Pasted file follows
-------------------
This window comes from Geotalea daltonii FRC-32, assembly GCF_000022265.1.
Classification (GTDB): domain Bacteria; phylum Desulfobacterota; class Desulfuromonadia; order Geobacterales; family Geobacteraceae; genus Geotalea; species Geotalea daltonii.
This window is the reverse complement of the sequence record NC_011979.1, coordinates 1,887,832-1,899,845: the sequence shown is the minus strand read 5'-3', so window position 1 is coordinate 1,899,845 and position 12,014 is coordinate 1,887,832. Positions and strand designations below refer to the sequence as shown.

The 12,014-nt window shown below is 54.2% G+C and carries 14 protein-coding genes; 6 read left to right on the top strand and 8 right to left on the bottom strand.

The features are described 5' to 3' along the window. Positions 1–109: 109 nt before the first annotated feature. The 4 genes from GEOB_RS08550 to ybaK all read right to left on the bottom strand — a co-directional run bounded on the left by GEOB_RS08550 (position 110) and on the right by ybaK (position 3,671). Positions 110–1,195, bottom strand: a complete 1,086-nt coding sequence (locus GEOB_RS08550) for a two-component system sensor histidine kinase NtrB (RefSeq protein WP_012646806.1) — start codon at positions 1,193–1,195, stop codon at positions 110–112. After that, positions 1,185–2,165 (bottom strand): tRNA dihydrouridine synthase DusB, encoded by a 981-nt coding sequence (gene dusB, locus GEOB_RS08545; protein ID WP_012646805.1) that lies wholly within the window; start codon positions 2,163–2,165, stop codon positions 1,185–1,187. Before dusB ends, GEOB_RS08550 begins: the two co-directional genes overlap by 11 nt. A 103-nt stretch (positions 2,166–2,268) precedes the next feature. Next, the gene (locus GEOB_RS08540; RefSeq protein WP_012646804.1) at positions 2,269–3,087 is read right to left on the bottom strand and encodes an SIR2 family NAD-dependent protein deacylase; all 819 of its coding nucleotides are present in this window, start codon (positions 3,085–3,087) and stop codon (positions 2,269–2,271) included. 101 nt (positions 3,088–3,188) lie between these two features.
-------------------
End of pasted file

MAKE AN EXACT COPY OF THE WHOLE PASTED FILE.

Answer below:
This window comes from Geotalea daltonii FRC-32, assembly GCF_000022265.1.
Classification (GTDB): domain Bacteria; phylum Desulfobacterota; class Desulfuromonadia; order Geobacterales; family Geobacteraceae; genus Geotalea; species Geotalea daltonii.
This window is the reverse complement of the sequence record NC_011979.1, coordinates 1,887,832-1,899,845: the sequence shown is the minus strand read 5'-3', so window position 1 is coordinate 1,899,845 and position 12,014 is coordinate 1,887,832. Positions and strand designations below refer to the sequence as shown.

The 12,014-nt window shown below is 54.2% G+C and carries 14 protein-coding genes; 6 read left to right on the top strand and 8 right to left on the bottom strand.

The features are described 5' to 3' along the window. Positions 1–109: 109 nt before the first annotated feature. The 4 genes from GEOB_RS08550 to ybaK all read right to left on the bottom strand — a co-directional run bounded on the left by GEOB_RS08550 (position 110) and on the right by ybaK (position 3,671). Positions 110–1,195, bottom strand: a complete 1,086-nt coding sequence (locus GEOB_RS08550) for a two-component system sensor histidine kinase NtrB (RefSeq protein WP_012646806.1) — start codon at positions 1,193–1,195, stop codon at positions 110–112. After that, positions 1,185–2,165 (bottom strand): tRNA dihydrouridine synthase DusB, encoded by a 981-nt coding sequence (gene dusB, locus GEOB_RS08545; protein ID WP_012646805.1) that lies wholly within the window; start codon positions 2,163–2,165, stop codon positions 1,185–1,187. Before dusB ends, GEOB_RS08550 begins: the two co-directional genes overlap by 11 nt. A 103-nt stretch (positions 2,166–2,268) precedes the next feature. Next, the gene (locus GEOB_RS08540; RefSeq protein WP_012646804.1) at positions 2,269–3,087 is read right to left on the bottom strand and encodes an SIR2 family NAD-dependent protein deacylase; all 819 of its coding nucleotides are present in this window, start codon (positions 3,085–3,087) and stop codon (positions 2,269–2,271) included. 101 nt (positions 3,088–3,188) lie between these two features.